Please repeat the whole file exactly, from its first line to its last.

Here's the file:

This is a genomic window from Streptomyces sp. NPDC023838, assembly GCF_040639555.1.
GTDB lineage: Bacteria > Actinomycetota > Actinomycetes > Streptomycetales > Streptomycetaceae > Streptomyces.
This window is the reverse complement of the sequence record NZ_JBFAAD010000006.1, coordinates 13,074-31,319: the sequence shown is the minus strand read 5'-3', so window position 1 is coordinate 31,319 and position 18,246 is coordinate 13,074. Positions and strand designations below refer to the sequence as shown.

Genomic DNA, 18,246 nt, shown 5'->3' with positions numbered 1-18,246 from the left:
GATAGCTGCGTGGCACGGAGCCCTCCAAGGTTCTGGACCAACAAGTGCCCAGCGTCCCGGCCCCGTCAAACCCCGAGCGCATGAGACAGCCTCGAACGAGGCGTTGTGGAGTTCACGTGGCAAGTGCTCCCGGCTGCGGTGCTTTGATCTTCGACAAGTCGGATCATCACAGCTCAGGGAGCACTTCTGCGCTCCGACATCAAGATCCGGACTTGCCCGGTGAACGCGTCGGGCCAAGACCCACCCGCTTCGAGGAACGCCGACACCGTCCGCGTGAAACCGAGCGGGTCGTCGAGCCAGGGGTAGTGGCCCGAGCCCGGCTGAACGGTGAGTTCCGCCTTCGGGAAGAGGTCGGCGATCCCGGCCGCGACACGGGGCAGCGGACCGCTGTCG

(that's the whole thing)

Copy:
This is a genomic window from Streptomyces sp. NPDC023838, assembly GCF_040639555.1.
GTDB lineage: Bacteria > Actinomycetota > Actinomycetes > Streptomycetales > Streptomycetaceae > Streptomyces.
This window is the reverse complement of the sequence record NZ_JBFAAD010000006.1, coordinates 13,074-31,319: the sequence shown is the minus strand read 5'-3', so window position 1 is coordinate 31,319 and position 18,246 is coordinate 13,074. Positions and strand designations below refer to the sequence as shown.

Genomic DNA, 18,246 nt, shown 5'->3' with positions numbered 1-18,246 from the left:
GATAGCTGCGTGGCACGGAGCCCTCCAAGGTTCTGGACCAACAAGTGCCCAGCGTCCCGGCCCCGTCAAACCCCGAGCGCATGAGACAGCCTCGAACGAGGCGTTGTGGAGTTCACGTGGCAAGTGCTCCCGGCTGCGGTGCTTTGATCTTCGACAAGTCGGATCATCACAGCTCAGGGAGCACTTCTGCGCTCCGACATCAAGATCCGGACTTGCCCGGTGAACGCGTCGGGCCAAGACCCACCCGCTTCGAGGAACGCCGACACCGTCCGCGTGAAACCGAGCGGGTCGTCGAGCCAGGGGTAGTGGCCCGAGCCCGGCTGAACGGTGAGTTCCGCCTTCGGGAAGAGGTCGGCGATCCCGGCCGCGACACGGGGCAGCGGACCGCTGTCG